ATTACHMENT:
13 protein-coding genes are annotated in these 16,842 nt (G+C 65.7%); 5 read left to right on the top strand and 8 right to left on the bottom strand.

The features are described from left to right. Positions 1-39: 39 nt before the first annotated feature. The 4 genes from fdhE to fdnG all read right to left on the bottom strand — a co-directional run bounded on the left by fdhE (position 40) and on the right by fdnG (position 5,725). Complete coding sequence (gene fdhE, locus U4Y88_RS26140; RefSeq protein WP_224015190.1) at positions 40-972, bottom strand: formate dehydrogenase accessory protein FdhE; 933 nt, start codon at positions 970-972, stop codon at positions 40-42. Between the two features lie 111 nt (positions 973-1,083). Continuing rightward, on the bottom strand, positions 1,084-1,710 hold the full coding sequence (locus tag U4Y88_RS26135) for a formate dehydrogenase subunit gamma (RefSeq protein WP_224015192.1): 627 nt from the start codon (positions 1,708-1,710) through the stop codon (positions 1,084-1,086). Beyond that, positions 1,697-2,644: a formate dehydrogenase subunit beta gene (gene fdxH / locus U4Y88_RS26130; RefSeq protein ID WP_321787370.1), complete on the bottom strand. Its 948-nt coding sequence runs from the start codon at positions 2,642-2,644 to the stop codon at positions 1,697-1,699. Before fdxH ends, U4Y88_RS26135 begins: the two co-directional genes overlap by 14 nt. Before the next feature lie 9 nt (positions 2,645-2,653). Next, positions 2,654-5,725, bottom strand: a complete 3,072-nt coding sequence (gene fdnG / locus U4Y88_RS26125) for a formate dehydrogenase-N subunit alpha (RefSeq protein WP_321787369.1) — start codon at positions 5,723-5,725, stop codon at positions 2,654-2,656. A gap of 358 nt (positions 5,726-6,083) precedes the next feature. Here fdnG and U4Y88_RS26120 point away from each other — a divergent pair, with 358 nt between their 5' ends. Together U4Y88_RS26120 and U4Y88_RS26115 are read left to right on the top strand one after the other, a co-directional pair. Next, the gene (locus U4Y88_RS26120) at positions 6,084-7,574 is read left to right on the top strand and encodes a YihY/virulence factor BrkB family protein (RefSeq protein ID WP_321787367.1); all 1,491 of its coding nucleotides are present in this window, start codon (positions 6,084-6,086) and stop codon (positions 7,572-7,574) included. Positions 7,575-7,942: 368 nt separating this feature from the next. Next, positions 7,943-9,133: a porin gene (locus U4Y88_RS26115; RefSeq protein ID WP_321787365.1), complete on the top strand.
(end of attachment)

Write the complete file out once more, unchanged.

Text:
13 protein-coding genes are annotated in these 16,842 nt (G+C 65.7%); 5 read left to right on the top strand and 8 right to left on the bottom strand.

The features are described from left to right. Positions 1-39: 39 nt before the first annotated feature. The 4 genes from fdhE to fdnG all read right to left on the bottom strand — a co-directional run bounded on the left by fdhE (position 40) and on the right by fdnG (position 5,725). Complete coding sequence (gene fdhE, locus U4Y88_RS26140; RefSeq protein WP_224015190.1) at positions 40-972, bottom strand: formate dehydrogenase accessory protein FdhE; 933 nt, start codon at positions 970-972, stop codon at positions 40-42. Between the two features lie 111 nt (positions 973-1,083). Continuing rightward, on the bottom strand, positions 1,084-1,710 hold the full coding sequence (locus tag U4Y88_RS26135) for a formate dehydrogenase subunit gamma (RefSeq protein WP_224015192.1): 627 nt from the start codon (positions 1,708-1,710) through the stop codon (positions 1,084-1,086). Beyond that, positions 1,697-2,644: a formate dehydrogenase subunit beta gene (gene fdxH / locus U4Y88_RS26130; RefSeq protein ID WP_321787370.1), complete on the bottom strand. Its 948-nt coding sequence runs from the start codon at positions 2,642-2,644 to the stop codon at positions 1,697-1,699. Before fdxH ends, U4Y88_RS26135 begins: the two co-directional genes overlap by 14 nt. Before the next feature lie 9 nt (positions 2,645-2,653). Next, positions 2,654-5,725, bottom strand: a complete 3,072-nt coding sequence (gene fdnG / locus U4Y88_RS26125) for a formate dehydrogenase-N subunit alpha (RefSeq protein WP_321787369.1) — start codon at positions 5,723-5,725, stop codon at positions 2,654-2,656. A gap of 358 nt (positions 5,726-6,083) precedes the next feature. Here fdnG and U4Y88_RS26120 point away from each other — a divergent pair, with 358 nt between their 5' ends. Together U4Y88_RS26120 and U4Y88_RS26115 are read left to right on the top strand one after the other, a co-directional pair. Next, the gene (locus U4Y88_RS26120) at positions 6,084-7,574 is read left to right on the top strand and encodes a YihY/virulence factor BrkB family protein (RefSeq protein ID WP_321787367.1); all 1,491 of its coding nucleotides are present in this window, start codon (positions 6,084-6,086) and stop codon (positions 7,572-7,574) included. Positions 7,575-7,942: 368 nt separating this feature from the next. Next, positions 7,943-9,133: a porin gene (locus U4Y88_RS26115; RefSeq protein ID WP_321787365.1), complete on the top strand.